Yesterday, the Member of Parliament for Falkirk Eric Joyce addressed the House of Commons to apologise for his conduct and to announce that he was resigning from the Labour Party. As was widely reported, on 22 February he started a fight in the Strangers’ Bar at the Commons. Last week he pleaded guilty to four counts of assault at Westminster magistrates court.
Clearly such behaviour is not acceptable from a public official, or anybody else for that matter. But the coverage that the incident received in the press and the radio phone-ins did strike me as being particularly indignant. Some commentators insisted that the Palace of Westminster should not provide food and alcohol that is subsidised by the taxpayer (which, given the antisocial hours of parliamentary sittings, seems fair enough to me). In living up to the stereotype of a hard-drinking Scottish Labour MP, Joyce has doubtless provided material for comedy panel shows for years to come.
Perhaps I was less shocked because, as an historian of British politics, I have seen it all before. In Britain, we almost expect our politicians to be bruisers. We fondly remember John Prescott’s punch or George Galloway’s roistering performance in front of the American Senate. The nature of electoral politics in Britain means that candidates are expected to get down-and-dirty on the streets, and to come face to face with irreverent or angry constituents. This has its origins in the carnival street culture of elections in the eighteenth century, memorably caricatured by Hogarth. Well-to-do candidates may not have enjoyed the rowdy canvasses, drunken riots and heckling crowds, but at the time it was widely seen as a good thing – an opportunity for them to demonstrate their masculine character and public spirit. In 1828, the candidate Edward Sugden commended Weymouth’s electoral violence as a manly game: ‘I love to see a collision of the people, it evinces that independence that is so dear to an Englishman.’
This aggressive masculine culture arguably permeates parliament itself. Unlike most countries, whose elected assemblies usually have a semicircular layout, the two banks of seating the Commons contribute to its gladiatorial atmosphere. For centuries, visitors from abroad have combined reverence for this cradle of democracy with shock at the rowdy conduct of its members. It is difficult to imagine the presidents of America or France submitting to the weekly indignity of Prime Minister’s Questions – but we should also celebrate the fact that our leaders are called to account and required to think on their feet.
An article by Quentin Letts in the Daily Mail today summed up this ambivalence. While poking fun at the humbled Joyce, he also commended his behaviour in distinctly Victorian terms. ‘Eric Joyce did not snivel,’ when he delivered his Commons apology, ‘but took his dilemma like a man.’ Letts also wondered whether there was ‘something invigorating’ about his behaviour: ‘Is he at least not more interesting than scores of tepid, timid bores who sit on the green benches?’
This is not to condone what Joyce did in the Strangers’ Bar. But before we rush to condemn him, we should perhaps reflect upon what sort of MPs, and what sort of political culture, we want modern Britain to have.
Last night the protesters occupying the area outside St Paul’s Cathedral were unceremoniously removed by a squad of bailiffs and police. As I tuned into BBC Radio Five Live’s phone-in there were queues of people ringing in to say good riddance and to condemn them for making such a mess of one of London’s most famous tourist attractions. Despite the best efforts of one representative of the Occupy movement there was little or no discussion of why they were there in the first place. Instead there was just a string of tired complaints about a rabble of misguided, workshy, rent-a-mob malcontents who had nothing to bring to society.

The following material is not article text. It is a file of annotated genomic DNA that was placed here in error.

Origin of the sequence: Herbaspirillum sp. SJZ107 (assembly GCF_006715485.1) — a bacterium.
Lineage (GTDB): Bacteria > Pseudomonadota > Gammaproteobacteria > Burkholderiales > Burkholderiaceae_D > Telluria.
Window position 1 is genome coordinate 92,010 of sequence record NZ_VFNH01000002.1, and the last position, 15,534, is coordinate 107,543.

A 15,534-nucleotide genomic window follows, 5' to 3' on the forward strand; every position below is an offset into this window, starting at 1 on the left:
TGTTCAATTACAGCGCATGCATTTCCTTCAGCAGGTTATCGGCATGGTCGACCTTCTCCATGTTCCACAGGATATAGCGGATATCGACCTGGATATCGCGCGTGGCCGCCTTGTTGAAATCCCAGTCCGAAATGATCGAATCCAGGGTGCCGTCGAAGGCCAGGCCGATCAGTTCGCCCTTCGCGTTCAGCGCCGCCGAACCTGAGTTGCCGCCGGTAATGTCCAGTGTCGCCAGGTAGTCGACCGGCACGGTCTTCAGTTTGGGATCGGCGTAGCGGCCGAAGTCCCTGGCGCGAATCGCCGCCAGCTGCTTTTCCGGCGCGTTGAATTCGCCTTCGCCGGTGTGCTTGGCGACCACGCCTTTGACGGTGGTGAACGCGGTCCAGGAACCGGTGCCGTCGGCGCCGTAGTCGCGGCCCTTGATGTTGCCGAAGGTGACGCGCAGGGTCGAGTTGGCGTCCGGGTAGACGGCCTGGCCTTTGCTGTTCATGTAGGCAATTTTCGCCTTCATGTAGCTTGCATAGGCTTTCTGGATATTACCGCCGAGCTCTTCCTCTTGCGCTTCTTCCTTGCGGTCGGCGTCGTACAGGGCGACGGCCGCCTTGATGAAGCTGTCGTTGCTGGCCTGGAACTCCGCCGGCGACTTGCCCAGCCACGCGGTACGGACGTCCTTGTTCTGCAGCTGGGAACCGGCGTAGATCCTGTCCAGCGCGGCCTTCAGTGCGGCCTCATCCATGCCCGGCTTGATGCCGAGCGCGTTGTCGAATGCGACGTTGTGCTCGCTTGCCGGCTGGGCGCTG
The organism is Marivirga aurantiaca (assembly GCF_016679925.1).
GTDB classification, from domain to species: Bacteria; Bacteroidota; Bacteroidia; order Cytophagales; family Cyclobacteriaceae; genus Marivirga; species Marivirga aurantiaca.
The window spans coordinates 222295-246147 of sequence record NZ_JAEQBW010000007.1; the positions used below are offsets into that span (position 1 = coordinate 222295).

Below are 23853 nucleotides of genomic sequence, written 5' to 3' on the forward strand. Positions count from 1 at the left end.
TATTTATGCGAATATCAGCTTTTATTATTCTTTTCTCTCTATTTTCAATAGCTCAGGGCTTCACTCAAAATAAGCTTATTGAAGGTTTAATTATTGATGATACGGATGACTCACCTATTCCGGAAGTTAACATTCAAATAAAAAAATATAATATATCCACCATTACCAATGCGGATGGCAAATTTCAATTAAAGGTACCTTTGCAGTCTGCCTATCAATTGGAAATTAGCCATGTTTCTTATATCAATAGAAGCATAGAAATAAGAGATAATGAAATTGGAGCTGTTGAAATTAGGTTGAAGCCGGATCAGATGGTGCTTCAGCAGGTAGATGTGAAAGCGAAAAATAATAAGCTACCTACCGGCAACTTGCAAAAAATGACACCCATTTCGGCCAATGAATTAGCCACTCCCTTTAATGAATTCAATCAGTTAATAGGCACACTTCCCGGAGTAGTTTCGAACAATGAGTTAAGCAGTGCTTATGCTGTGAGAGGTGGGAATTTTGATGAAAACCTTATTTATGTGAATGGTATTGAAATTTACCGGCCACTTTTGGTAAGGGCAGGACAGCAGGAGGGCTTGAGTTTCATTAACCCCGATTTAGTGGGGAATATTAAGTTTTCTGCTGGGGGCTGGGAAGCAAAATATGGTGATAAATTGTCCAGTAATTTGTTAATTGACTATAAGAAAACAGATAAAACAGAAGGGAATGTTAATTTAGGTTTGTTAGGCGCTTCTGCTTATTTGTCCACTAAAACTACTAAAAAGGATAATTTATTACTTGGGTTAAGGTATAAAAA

To some extent I blame the media for this: a radio phone-in is hardly the best vehicle for an informed debate about the intricacies of the global economic system, but they could at least try. When the belaboured occupy representative was attempting to explain that there is an alternative to rampant unrestrained global capitalism, he was continually challenged and told that his ideas had already failed in Soviet Russia. This is such an outdated and misrepresentative view it beggars belief that it is still trotted out. I encountered it in the 1980s when supporters of Thatcherism routinely invited me to ‘go and live in Russia or China if you don’t like it here’.
I visited the protest at St Paul’s and when I was in the US I visited Occupy Philly. On both occasions I met interested, earnest and dedicated people – many of them young – who believed passionately in what they were doing. They had hope, they wanted to change the world, and they were doing something constructive about an economic and social system they believed was unfair. Yes there were a few of hippies there; yes, in Philly at least, there was the whiff of marijuana in the air, and some people could have washed more often, but they were doing something. More importantly to me – as a historian – was they were continuing a tradition of social protest that has very deep roots in British culture and society.
In the eighteenth century Britons protested about the price of wheat and bread, against the imposition of toll roads, at the enclosure of common land or at forced enlistment in to the armed forces. They rioted in London against attempts to overturn the laws prevented Catholics from holding public office and routinely demonstrated for or against individuals standing for parliament. The nineteenth century saw peaceful mass demonstrations in support of parliamentary reform and more violent and individual acts of social protest against the introduction of those new technologies in agriculture and manufactory which had adversely affected wages and employment. Real political protest emerged in the Chartist movement that set down a list of demands that challenged the inequality of early Victorian society. Agitation for political rights, including Women’s suffrage, continued throughout the century and into the twentieth and eventually forced those in power to make concessions to the mass of working people after the First World War.